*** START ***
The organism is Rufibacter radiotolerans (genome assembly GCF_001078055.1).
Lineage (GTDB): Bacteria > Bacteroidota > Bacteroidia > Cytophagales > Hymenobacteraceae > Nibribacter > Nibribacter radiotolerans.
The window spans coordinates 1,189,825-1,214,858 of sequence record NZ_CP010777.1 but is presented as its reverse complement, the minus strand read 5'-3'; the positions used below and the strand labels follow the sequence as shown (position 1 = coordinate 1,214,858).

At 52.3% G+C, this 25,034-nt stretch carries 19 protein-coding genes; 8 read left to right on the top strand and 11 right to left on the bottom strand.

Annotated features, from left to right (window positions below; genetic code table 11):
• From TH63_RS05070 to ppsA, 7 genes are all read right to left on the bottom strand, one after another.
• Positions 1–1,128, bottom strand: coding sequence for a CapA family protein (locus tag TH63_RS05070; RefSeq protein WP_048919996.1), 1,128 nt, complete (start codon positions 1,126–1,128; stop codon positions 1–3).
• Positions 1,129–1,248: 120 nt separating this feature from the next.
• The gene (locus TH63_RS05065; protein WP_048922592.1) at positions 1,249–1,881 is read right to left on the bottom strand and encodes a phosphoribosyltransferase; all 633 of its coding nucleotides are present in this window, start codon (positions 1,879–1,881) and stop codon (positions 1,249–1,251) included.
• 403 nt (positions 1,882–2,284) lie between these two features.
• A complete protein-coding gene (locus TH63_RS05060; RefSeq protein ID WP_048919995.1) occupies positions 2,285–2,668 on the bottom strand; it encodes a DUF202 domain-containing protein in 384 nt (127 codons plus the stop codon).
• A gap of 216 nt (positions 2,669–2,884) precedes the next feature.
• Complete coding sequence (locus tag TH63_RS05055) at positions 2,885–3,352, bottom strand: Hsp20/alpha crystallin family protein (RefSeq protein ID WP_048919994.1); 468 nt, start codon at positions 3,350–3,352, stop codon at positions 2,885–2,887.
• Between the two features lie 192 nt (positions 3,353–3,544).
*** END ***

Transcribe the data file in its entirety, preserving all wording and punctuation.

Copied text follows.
The organism is Rufibacter radiotolerans (genome assembly GCF_001078055.1).
Lineage (GTDB): Bacteria > Bacteroidota > Bacteroidia > Cytophagales > Hymenobacteraceae > Nibribacter > Nibribacter radiotolerans.
The window spans coordinates 1,189,825-1,214,858 of sequence record NZ_CP010777.1 but is presented as its reverse complement, the minus strand read 5'-3'; the positions used below and the strand labels follow the sequence as shown (position 1 = coordinate 1,214,858).

At 52.3% G+C, this 25,034-nt stretch carries 19 protein-coding genes; 8 read left to right on the top strand and 11 right to left on the bottom strand.

Annotated features, from left to right (window positions below; genetic code table 11):
• From TH63_RS05070 to ppsA, 7 genes are all read right to left on the bottom strand, one after another.
• Positions 1–1,128, bottom strand: coding sequence for a CapA family protein (locus tag TH63_RS05070; RefSeq protein WP_048919996.1), 1,128 nt, complete (start codon positions 1,126–1,128; stop codon positions 1–3).
• Positions 1,129–1,248: 120 nt separating this feature from the next.
• The gene (locus TH63_RS05065; protein WP_048922592.1) at positions 1,249–1,881 is read right to left on the bottom strand and encodes a phosphoribosyltransferase; all 633 of its coding nucleotides are present in this window, start codon (positions 1,879–1,881) and stop codon (positions 1,249–1,251) included.
• 403 nt (positions 1,882–2,284) lie between these two features.
• A complete protein-coding gene (locus TH63_RS05060; RefSeq protein ID WP_048919995.1) occupies positions 2,285–2,668 on the bottom strand; it encodes a DUF202 domain-containing protein in 384 nt (127 codons plus the stop codon).
• A gap of 216 nt (positions 2,669–2,884) precedes the next feature.
• Complete coding sequence (locus tag TH63_RS05055) at positions 2,885–3,352, bottom strand: Hsp20/alpha crystallin family protein (RefSeq protein ID WP_048919994.1); 468 nt, start codon at positions 3,350–3,352, stop codon at positions 2,885–2,887.
• Between the two features lie 192 nt (positions 3,353–3,544).